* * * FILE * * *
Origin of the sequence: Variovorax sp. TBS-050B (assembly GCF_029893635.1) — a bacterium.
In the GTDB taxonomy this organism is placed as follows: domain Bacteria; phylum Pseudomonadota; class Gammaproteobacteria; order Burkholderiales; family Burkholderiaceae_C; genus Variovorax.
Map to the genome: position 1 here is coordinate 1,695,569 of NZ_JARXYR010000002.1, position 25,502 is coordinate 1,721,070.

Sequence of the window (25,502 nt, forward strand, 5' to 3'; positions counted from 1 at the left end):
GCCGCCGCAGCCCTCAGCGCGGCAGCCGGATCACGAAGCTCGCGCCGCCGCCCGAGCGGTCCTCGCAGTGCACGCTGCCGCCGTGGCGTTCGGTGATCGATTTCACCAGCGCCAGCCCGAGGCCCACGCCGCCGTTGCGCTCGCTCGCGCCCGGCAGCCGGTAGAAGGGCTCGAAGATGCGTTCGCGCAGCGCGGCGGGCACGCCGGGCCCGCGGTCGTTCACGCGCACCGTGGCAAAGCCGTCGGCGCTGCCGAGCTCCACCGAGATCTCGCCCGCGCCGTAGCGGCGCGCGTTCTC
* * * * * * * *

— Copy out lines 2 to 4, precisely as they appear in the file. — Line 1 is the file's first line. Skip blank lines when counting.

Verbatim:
In the GTDB taxonomy this organism is placed as follows: domain Bacteria; phylum Pseudomonadota; class Gammaproteobacteria; order Burkholderiales; family Burkholderiaceae_C; genus Variovorax.
Map to the genome: position 1 here is coordinate 1,695,569 of NZ_JARXYR010000002.1, position 25,502 is coordinate 1,721,070.

Sequence of the window (25,502 nt, forward strand, 5' to 3'; positions counted from 1 at the left end):